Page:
Road Safety News
 

Urban commuters flirt with danger

Tuesday 11th June 2013

On average, British urban commuters “take their life into their own hands” 32 times in any given working week, according to new research from the insurance company LV=.

From crossing the road in busy traffic to running to jump on a train when the doors are sliding shut, the ‘LV= Everyday Risk Report’ shows that on average each commuter takes more than 1,600 risks in a 12-month period.

The most common risks urban commuters admitted to include: running up or down stairs/escalators (42%); straying onto the road momentarily to get around slow walkers (39%); crossing the road without due diligence (38%); looking at a smartphone while walking (35%); and crossing the road at a junction without waiting for the green light to flash (30%).

LV= says that commuters in Manchester taking the most risks on average (48 per week), closely followed by commuters in London (38) and Liverpool (30). In the battle of the sexes, women that take more risks than men – 35 and 30 (on average) respectively.

Mark Jones, LV= head of protection, said: “The fact that the average urban British commuter takes so many risks, and so frequently, is concerning. Freak accidents can happen, everyone knows that, but in this instance we’re talking about hazards that can be avoided. It’s about slowing down and being more mindful, and thinking more carefully about the consequences of our actions.

“Physical wellbeing is important to everyone, but an accident can also have serious consequences on people’s finances.”

The results of the research have been corroborated by a social experiment, involving the creation of a fully interactive film that follows an urban commuter on a typical journey to work using public transport. Dubbed the LV= ‘Everyday Life Hazard Perception Test’, users are asked to click on the screen whenever they identify a potential hazard.

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What a daft test. Eg I failed to spot "Hazard 11 Crossing the road when there's a zebra crossing close by".

What I saw was that she looked both ways, there was no traffic anywhere near, so she crossed the road. How is that hazardous? It seems I've been doing it wrong all these years! I am now supposed to stop looking both ways and instead confidently stride out across the road when I'm told to by the pedestrian crossing.

Well we live and learn. Or should that be, we don't live if we don't learn?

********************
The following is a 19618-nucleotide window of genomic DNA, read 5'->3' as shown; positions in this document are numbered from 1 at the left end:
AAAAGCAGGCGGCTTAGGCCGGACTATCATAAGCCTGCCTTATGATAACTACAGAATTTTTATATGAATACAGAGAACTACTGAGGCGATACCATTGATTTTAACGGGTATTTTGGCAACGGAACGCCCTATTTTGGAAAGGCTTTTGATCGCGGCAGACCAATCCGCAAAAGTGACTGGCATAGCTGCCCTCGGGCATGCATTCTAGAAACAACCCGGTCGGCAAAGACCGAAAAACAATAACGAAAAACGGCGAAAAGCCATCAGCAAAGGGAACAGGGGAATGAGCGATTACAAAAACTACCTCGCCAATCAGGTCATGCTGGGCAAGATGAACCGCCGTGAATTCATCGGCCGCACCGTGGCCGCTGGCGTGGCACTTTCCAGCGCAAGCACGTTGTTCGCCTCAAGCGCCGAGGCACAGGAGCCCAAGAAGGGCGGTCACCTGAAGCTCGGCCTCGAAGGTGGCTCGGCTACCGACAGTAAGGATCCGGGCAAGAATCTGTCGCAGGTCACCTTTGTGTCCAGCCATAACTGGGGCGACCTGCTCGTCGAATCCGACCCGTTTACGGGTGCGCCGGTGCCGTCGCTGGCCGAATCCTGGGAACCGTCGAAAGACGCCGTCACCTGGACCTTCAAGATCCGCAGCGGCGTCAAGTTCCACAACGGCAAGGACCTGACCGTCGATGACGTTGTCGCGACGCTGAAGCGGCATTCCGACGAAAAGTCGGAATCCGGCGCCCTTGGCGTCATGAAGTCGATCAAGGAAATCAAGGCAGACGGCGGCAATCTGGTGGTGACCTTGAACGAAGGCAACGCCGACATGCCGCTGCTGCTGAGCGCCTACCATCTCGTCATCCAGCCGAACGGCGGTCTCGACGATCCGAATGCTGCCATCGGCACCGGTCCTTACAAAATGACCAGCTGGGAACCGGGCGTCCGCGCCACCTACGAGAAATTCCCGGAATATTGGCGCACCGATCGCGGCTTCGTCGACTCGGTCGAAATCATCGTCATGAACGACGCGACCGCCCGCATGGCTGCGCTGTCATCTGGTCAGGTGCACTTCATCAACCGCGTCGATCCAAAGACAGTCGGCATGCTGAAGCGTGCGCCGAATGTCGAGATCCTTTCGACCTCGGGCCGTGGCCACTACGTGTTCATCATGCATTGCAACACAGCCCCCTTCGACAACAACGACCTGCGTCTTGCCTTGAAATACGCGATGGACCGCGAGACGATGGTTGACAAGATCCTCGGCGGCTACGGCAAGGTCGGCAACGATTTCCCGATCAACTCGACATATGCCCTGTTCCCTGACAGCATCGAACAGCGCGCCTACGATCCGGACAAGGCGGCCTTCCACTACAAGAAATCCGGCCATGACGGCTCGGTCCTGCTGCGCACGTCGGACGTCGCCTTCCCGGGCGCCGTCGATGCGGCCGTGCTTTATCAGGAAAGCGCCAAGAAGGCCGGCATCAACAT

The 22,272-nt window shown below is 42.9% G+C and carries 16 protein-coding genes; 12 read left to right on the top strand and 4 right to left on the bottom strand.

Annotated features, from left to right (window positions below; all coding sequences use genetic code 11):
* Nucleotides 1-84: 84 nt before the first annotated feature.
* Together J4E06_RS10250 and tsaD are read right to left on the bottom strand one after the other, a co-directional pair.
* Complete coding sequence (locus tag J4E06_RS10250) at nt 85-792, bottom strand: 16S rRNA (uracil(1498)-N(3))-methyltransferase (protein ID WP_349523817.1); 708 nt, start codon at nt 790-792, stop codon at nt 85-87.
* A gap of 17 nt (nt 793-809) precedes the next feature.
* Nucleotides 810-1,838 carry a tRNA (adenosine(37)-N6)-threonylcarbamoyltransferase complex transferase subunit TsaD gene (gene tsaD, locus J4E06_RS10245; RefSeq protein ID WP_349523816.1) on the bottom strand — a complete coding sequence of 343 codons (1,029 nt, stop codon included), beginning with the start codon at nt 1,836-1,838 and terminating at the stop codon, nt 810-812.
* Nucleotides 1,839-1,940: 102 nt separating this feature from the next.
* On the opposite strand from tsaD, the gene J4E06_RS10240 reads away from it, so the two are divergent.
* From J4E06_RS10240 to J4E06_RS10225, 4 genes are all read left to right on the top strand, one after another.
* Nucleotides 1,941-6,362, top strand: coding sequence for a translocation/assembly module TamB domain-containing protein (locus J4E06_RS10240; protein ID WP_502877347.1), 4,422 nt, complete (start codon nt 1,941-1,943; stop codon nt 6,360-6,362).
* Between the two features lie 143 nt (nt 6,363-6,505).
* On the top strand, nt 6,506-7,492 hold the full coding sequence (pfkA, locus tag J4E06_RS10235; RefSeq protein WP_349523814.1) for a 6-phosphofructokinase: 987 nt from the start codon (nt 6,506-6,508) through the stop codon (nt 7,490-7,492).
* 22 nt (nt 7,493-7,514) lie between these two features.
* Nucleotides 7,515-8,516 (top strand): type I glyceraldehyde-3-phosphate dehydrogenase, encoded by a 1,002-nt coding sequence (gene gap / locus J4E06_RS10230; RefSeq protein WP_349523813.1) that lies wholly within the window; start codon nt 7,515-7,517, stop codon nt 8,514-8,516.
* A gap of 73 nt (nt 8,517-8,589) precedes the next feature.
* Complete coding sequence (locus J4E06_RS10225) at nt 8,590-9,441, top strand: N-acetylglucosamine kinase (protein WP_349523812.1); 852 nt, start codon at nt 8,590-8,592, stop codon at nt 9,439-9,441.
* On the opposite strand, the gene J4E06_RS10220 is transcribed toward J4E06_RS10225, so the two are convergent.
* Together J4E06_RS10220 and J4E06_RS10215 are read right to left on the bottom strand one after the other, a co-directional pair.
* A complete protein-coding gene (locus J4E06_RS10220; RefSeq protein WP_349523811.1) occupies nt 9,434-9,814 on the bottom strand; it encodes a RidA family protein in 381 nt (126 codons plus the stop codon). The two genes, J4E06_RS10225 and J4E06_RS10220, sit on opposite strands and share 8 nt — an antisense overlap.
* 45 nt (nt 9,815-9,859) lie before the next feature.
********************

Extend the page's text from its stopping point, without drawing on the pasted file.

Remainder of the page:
Dave Finney, Slough

Agree (7) | Disagree (1)
+6

Judging by what I scored and found an acceptable risk, I'm going back to bed - it is far safer. However, I will take precautions and remove the legs off the bed first.
Keith

Agree (7) | Disagree (1)
+6

More insurance company tosh, fact is the public generally are not too bright and do fall over and walk into things. Put them in a car or on a motorbike/cycle and it gets worse. If we had a decent driving standards agency, regular retests and a Police force that could actually enforce things rather than losing staff, we may be on the way to being a bit safer and get cheaper insurance.
David Robinson

Agree (12) | Disagree (2)
+10

The report's conclusions are easy to test. If, as they claim, it's "women that take more risks than men", then hospitals should see higher injury rates among women than men and the morgues would admit more women. On the other hand, women live longer than men so, if the report is correct, perhaps taking risks is good for your health? In which case, remove all health and safety laws!
Dave Finney, Slough

Agree (5) | Disagree (1)
+4

I suppose running around on a soccer pitch with 21 other players all running in different directions, or standing 22 yards away from someone lobbing a cricket ball at me at 70-odd mph is also flirting with death. Heaven only knows what Mark Jones thinks when I strap on a pair of skis and launch myself off a mountain or jump on my mountain bike and cycle between trees. The real wonder is that Mr Jones is thick-skinned enough to put his name to this report which is the very worst kind of pseudo-science.
Kevin Willams, Survival Skills Rider Training

Agree (12) | Disagree (1)
+11

These aren't "risks" - they're everyday normal human behaviour. This insurance company is trying to recategorise things drivers should watch out for as "normal" into "errant" in the hope of reducing payouts.
Bob, Manchester

Agree (12) | Disagree (3)
+9